Joseph Reynolds Green

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Joseph Reynolds Green FRS FLS (1848-1914) was an English botanist, physiologist and chemist whose research into plant enzymes was influential in the development of the discipline of biochemistry. He held the chair in Botany at The Pharmaceutical Society of Great Britain and lectured at the University of Liverpool and Downing College, Cambridge. In 1895 he was elected a Fellow of the Royal Society.

Early life[edit]

Joseph Reynolds Green was the son of Daniel Green and was born on 3 December 1848 in Stowmarket, Suffolk.[1] He attended a private school in Huntingdonshire,[2] and, during a period when his father moved to Bedford, Bedford Modern School.[3][4] He appears to have had little scientific teaching in his early years. In the 1880s the botanist William Hillhouse recalled that, because of the absence of formal scientific teaching at Bedford Modern during his schooldays, he and two other former pupils of the school, Joseph Green and the mathematician and botanist Edward Mann Langley, had been compelled to rent a room in Peel Street in the town in order to undertake experiments in Chemistry, and claimed that their initiative had contributed to all three of them ultimately obtaining scholarships at Trinity College, Cambridge.[5] In addition, all three received informal tuition from Dr Samuel Hoppus Adams, a notable local physician and natural historian.[6][7][8] Before Cambridge, however, Green initially pursued a career in business and studied part-time to obtain the degree of B.Sc. from the University of London.[9]

Career[edit]

Green entered Trinity College in 1881 and gained Firsts in Parts I and II of the Natural Sciences Tripos in 1883 and 1884.[10] He studied both Botany and Animal Morphology and at that point was drawn to both subjects. In 1885 he was appointed University Demonstrator in Physiology and carried out research into coagulation of the blood and demonstrated that calcium was necessary for the process.[11] In 1887, however, he was appointed Professor of Botany to the Pharmaceutical Society of Great Britain and this dictated the course of his future research. Green came to argue that plant physiology rather than simply plant taxonomy should become the basis of botanical study and he did important work in relation to plant enzymes and the protein content of seeds.[12] Green's approach to botany anticipated the development of biochemistry and his work is now regarded as fundamental to the emergence of the science.[13]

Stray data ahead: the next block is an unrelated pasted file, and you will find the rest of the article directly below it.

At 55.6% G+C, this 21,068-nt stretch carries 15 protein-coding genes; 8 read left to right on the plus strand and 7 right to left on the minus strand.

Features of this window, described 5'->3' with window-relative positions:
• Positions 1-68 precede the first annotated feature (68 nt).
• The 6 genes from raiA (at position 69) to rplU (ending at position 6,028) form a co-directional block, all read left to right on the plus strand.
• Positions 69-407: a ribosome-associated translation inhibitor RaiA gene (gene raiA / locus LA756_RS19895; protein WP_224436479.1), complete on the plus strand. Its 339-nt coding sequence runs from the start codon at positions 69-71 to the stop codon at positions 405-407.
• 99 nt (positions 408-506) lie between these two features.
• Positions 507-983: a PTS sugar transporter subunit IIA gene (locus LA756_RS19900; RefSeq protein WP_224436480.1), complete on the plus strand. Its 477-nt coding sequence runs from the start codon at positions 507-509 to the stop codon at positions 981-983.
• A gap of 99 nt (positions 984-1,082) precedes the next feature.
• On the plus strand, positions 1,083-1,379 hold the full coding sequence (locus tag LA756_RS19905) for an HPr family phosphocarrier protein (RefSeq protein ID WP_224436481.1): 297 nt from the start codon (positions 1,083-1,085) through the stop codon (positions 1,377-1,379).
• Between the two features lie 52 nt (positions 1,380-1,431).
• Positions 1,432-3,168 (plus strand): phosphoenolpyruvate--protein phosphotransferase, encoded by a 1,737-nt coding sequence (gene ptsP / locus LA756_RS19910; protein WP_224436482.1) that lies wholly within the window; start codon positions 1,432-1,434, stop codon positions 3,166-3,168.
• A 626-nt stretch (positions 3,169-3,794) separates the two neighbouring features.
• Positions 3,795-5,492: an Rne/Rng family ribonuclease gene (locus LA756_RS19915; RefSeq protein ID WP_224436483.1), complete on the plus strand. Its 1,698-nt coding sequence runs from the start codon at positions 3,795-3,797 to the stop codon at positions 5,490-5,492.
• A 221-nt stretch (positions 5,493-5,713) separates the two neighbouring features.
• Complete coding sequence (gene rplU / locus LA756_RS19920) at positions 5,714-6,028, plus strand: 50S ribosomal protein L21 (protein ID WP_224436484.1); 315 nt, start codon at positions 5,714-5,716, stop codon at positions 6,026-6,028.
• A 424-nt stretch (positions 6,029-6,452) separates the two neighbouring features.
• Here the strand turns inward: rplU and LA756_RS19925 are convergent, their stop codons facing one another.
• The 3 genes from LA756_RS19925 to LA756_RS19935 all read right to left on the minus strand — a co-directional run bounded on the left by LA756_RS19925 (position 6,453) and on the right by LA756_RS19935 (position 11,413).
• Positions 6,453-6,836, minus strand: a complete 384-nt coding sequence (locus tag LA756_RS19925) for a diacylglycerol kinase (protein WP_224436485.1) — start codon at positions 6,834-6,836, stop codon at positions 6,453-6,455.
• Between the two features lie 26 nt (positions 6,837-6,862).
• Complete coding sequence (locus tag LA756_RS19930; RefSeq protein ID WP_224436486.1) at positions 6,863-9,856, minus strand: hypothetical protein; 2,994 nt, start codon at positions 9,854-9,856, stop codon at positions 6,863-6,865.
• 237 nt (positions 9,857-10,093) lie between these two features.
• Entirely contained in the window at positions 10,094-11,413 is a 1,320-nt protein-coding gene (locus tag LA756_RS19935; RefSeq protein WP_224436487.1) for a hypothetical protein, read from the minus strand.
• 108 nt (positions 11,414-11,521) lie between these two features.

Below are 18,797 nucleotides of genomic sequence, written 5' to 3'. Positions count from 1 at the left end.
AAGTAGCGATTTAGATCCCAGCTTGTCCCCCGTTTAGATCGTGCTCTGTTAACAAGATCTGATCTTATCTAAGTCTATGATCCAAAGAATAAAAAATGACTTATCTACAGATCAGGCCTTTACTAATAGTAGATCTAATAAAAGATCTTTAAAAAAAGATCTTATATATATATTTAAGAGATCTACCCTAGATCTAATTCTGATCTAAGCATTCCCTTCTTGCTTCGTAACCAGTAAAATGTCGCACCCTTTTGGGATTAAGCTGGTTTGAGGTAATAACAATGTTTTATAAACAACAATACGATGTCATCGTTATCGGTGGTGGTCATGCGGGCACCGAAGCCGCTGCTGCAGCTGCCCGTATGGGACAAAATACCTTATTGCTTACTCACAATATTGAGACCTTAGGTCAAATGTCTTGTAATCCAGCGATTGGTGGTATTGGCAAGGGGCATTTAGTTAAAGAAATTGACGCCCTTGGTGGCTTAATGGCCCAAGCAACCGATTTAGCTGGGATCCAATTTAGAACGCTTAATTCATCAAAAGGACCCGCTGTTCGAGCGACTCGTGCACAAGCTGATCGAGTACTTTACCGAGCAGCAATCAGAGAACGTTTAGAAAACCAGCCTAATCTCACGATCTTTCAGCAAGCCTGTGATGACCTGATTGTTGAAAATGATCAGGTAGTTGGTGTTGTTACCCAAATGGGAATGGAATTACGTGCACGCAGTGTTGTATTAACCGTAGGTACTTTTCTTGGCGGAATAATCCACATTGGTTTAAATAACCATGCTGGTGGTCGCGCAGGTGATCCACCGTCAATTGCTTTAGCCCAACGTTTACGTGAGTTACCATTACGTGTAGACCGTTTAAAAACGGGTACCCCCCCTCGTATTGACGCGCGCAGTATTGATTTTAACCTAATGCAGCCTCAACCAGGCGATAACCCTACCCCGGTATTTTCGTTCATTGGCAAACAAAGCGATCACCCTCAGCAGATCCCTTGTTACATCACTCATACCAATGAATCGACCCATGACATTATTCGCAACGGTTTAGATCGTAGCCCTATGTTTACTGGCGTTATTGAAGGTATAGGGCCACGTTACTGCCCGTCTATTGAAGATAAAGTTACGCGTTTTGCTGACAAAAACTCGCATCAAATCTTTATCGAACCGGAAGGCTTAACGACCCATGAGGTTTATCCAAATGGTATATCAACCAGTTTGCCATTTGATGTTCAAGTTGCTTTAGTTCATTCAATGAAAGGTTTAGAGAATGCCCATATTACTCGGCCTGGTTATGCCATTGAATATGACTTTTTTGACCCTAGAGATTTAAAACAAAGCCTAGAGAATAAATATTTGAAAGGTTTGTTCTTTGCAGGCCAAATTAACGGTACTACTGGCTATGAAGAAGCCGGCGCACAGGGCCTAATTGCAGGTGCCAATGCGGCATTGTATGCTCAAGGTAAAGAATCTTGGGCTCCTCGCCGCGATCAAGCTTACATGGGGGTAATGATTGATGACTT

Green was awarded the Rollaston Prize by the University of Oxford in 1890 and was awarded the Degree of Doctor of Science in 1894.[14] He was elected a Fellow of the Royal Society in 1895 and from 1902 he was a Fellow and Lecturer of Downing College, Cambridge. In 1907 he relinquished his Chair at the Pharmaceutical Society because of ill-health and was appointed to the less demanding position of Hartley Lecturer in Botany at Liverpool University. Green was the author of a number of botanical works including basic primers on the subject, accounts of the historical evolution of the subject as well as academic treatises.

Joseph Green served as Deacon at Emmanuel United Reformed Church, Cambridge, he died on 3 June 1914.[15]

Selected works[edit]

Researches on the Germination of the Pollen Grain and the Nutrition of the Pollen Tube (London, 1894) A Manual of Botany (London, 1897) The Soluble Ferments and Fermentation (Cambridge, 1899) Botany (New York, 1909) A History of Botany 1860-1900, Being a Continuation of Sachs' History of Botany, 1530-1860 (Oxford, 1909) A History of Botany in the United Kingdom from the Earliest Times to the End of the Nineteenth Century (London, 1914)

References[edit]

  1. ^ John Venn (ed.) Alumni Cantabrigiensis: a Biographical List of all Known Students, Graduates and Holders of Office at the University of Cambridge from the Earliest Times to 1900, (Cambridge, 2011 edn.p.130 at Google Books
  2. ^ Aumni Cantabrigiensis
  3. ^ The Eagle Vol. III (1888), p. 243
  4. ^ The Eagle Volume XXVII no, 2 (1949), p. 135
  5. ^ The Eagle Vol. III (1888), p. 243
  6. ^ "British Medical Journal: obituary of Samuel Hoppus Adams MD, retrieved, March 2015".
  7. ^ Obituary of Joseph Reynolds Green, Bedfordshire Times 12 June 1914, p. 7
  8. ^ Obituary of Samuel Hoppus Adams, Bedfordshire Times March, 9th, 1895, p. 7
  9. ^ Alumni Cantabrigiensis
  10. ^ Alumni Cantabrigiensis
  11. ^ W. J. O'Connor British Physiologists 1885-1914-A Biographical Dictionary (Manchester, 1991), page 29 at Google Books
  12. ^ Joseph Fruton, Proteins, Enzymes, Genes: the Interplay of Chemistry and Biology (New Haven, Connecticut, 1999), p. 67 at Google Books
  13. ^ Joseph Fruton, Contrasts in Scientific Style: Research Groups in the Chemical and Biochemical Sciences. Proceedings of the American Philosophical Society, vol. 191 (Philadelphia, 1990), p. 109 at Google Books
  14. ^ Alumni Cantabrigiensis
  15. ^ Alumni Cantabrigiensis